TUMBLR

A scrapbook of stuff I'm reading / looking at / listening to / thinking about. Ask me anything you can't Google.



Posts tagged "blogging"

Aug 12, 2014
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johnmartz:

I have a new Tumblr. It’s about my process and my influences. So: comics, illustration, film, books, writing, and making art. If you like the sorts of things I make, or the sorts of things I used to share on Drawn, you might like it. It’s called The Department of Research and Development.
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I think that’s what artists do when we collect and share links and images. We’re attempting to map a particular world, and a culture, and a set of values that we see our own efforts belonging to. It’s a way to say, “these are my people.” It’s another reason why providing context and sources to the things we share is so important: I want my culture—my people—to thrive.

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This makes me so happy. Follow John’s new tumblr!

johnmartz:

I have a new Tumblr. It’s about my process and my influences. So: comics, illustration, film, books, writing, and making art. If you like the sorts of things I make, or the sorts of things I used to share on Drawn, you might like it. It’s called The Department of Research and Development.

I think that’s what artists do when we collect and share links and images. We’re attempting to map a particular world, and a culture, and a set of values that we see our own efforts belonging to. It’s a way to say, “these are my people.” It’s another reason why providing context and sources to the things we share is so important: I want my culture—my people—to thrive.

Read More

This makes me so happy. Follow John’s new tumblr!

Dec 22, 2013
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These networks are sorted by what things are (a photo, video, snarky quip, etc.), rather than who made them. My brain works in the opposite way. It’s people first, so I don’t think “I would like to see photos,” I ask myself, “I wonder what Josh has been up to?” To find out, I have to visit each little silo and piece the story together.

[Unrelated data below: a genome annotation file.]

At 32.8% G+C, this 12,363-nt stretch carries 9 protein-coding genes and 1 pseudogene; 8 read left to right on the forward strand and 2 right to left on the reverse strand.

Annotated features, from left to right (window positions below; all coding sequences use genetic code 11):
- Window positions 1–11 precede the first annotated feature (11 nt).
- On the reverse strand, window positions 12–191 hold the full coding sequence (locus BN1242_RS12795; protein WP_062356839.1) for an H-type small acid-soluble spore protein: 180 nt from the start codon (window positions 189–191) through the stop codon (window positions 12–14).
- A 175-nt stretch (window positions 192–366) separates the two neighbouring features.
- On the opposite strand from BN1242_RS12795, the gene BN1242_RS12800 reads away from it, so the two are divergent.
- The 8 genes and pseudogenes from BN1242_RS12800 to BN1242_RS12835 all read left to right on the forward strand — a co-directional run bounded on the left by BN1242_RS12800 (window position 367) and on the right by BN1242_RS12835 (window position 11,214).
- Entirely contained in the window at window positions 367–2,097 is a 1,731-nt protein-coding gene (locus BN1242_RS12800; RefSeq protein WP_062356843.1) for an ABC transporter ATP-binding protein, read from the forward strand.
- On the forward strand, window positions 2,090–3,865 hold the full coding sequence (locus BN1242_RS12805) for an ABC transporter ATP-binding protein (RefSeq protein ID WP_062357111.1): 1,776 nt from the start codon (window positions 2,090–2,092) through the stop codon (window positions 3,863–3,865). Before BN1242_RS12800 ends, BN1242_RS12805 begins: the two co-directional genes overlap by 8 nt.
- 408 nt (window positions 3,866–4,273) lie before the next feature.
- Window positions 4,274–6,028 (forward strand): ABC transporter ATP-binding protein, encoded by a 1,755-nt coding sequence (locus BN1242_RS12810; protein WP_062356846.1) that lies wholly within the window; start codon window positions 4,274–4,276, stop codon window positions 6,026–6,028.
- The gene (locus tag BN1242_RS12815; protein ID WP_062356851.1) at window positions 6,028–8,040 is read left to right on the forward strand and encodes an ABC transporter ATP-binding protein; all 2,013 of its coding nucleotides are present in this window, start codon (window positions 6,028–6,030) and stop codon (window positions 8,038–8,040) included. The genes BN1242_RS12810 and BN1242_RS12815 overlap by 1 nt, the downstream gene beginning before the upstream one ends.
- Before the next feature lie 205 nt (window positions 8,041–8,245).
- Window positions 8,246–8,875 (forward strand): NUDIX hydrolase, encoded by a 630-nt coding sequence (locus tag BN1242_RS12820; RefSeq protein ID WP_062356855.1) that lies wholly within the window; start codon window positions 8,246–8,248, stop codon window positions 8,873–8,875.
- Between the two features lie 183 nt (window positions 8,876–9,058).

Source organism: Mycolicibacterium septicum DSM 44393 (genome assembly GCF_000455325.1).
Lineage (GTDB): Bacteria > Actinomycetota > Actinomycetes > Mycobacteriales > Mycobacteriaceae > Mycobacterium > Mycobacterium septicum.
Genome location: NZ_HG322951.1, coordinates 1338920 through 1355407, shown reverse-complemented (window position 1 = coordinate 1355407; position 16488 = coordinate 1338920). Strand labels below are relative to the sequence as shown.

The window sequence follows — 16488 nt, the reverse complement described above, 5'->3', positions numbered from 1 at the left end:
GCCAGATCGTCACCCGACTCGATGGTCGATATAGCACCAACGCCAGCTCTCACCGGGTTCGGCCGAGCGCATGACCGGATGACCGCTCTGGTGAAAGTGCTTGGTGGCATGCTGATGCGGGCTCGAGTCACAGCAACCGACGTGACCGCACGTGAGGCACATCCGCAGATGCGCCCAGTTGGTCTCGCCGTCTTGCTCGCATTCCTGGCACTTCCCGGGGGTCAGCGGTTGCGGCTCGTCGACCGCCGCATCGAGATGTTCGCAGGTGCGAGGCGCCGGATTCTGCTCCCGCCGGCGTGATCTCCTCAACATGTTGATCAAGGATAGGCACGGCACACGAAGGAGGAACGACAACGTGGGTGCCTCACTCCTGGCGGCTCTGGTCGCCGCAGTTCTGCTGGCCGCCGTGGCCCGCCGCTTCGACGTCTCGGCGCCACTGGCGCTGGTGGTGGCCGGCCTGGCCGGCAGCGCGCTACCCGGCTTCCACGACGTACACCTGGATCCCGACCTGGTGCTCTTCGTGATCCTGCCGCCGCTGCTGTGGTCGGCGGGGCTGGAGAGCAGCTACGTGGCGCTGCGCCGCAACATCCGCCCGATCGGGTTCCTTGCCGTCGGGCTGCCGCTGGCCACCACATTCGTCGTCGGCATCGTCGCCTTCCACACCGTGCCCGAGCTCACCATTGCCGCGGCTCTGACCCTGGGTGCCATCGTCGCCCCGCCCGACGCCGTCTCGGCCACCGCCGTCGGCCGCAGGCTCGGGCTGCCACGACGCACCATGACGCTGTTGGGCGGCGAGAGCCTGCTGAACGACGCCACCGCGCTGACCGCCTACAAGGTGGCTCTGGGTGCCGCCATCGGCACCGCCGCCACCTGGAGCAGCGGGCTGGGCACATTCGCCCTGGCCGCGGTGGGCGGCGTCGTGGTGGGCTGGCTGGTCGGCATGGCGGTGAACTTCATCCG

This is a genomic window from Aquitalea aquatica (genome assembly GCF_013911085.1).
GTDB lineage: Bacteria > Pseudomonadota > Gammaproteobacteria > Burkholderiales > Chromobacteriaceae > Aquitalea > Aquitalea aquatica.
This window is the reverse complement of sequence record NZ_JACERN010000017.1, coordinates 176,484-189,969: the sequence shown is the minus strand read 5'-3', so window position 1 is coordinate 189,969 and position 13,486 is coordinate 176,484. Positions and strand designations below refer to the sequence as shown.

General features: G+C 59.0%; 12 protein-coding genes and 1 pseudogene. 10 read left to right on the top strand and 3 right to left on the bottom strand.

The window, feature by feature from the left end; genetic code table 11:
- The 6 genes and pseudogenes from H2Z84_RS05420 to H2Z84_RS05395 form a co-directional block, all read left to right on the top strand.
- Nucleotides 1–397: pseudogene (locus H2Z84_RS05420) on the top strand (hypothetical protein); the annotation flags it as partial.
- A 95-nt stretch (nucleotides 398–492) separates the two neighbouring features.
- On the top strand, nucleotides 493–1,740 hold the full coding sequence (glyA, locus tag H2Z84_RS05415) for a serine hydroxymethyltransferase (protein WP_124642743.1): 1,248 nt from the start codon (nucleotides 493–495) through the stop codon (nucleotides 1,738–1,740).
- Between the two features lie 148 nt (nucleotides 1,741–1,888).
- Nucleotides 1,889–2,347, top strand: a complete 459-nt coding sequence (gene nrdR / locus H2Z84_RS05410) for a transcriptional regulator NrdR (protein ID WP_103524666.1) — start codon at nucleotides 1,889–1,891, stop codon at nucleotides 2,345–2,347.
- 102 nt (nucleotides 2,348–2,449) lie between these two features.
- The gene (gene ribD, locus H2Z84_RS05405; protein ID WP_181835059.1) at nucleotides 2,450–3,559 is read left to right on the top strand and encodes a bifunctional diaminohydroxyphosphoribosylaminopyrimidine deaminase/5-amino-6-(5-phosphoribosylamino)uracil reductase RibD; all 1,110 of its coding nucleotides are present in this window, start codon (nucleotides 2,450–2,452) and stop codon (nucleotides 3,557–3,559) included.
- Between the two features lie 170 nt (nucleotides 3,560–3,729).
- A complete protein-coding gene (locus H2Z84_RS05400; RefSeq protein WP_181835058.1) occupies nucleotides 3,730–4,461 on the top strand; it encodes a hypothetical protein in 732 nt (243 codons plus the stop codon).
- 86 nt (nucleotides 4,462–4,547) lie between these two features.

Dec 21, 2013
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Max Barry, Lexicon

I had A LOT of fun reading this. It’s also a book where you don’t want to miss the acknowledgments, which begin like this:


  Acknowledgments used to be rare glimpses inside the author’s mind when he/she wasn’t trying to lie to you. Stephen King had some of the best. They were long and rambling, like you’d caught him after dinner and a few glasses of wine. I grew up in rural Australia, the nearest bookstore a town away, and Stephen King never toured there, not even on a motorcycle*. I didn’t even realize authors did tours. Acknowledgments were all I had. They were blogs, before blogs were a thing.
  
  Now blogs are a thing, and tweets, and you never need to wonder what any author thinks about anything. Which is a little sad, I feel, for Acknowledgments. They’ve been reduced to a parade of names. Important names, if you are the author, or one of the names. The names are the reason we have Acknowledgments. But still. I liked the rambles.


He then gives this great shout-out to the folks who read his drafts:


  You might think this doesn’t sound too bad, getting a sneak peek at a book, but that’s because you don’t realize how terribly broken my drafts are. Imagine your favorite story, only every so often the characters do stupid things for no reason and then nothing ends like it should. It’s horrible, right? It’s not merely less good; it ruins the whole thing.


Thanks to @kissane for the recommendation.

See all the books I read this year.

Max Barry, Lexicon

I had A LOT of fun reading this. It’s also a book where you don’t want to miss the acknowledgments, which begin like this:

Acknowledgments used to be rare glimpses inside the author’s mind when he/she wasn’t trying to lie to you. Stephen King had some of the best. They were long and rambling, like you’d caught him after dinner and a few glasses of wine. I grew up in rural Australia, the nearest bookstore a town away, and Stephen King never toured there, not even on a motorcycle*. I didn’t even realize authors did tours. Acknowledgments were all I had. They were blogs, before blogs were a thing.

Now blogs are a thing, and tweets, and you never need to wonder what any author thinks about anything. Which is a little sad, I feel, for Acknowledgments. They’ve been reduced to a parade of names. Important names, if you are the author, or one of the names. The names are the reason we have Acknowledgments. But still. I liked the rambles.

He then gives this great shout-out to the folks who read his drafts:

You might think this doesn’t sound too bad, getting a sneak peek at a book, but that’s because you don’t realize how terribly broken my drafts are. Imagine your favorite story, only every so often the characters do stupid things for no reason and then nothing ends like it should. It’s horrible, right? It’s not merely less good; it ruins the whole thing.

Thanks to @kissane for the recommendation.

See all the books I read this year.

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On the “death” of blogging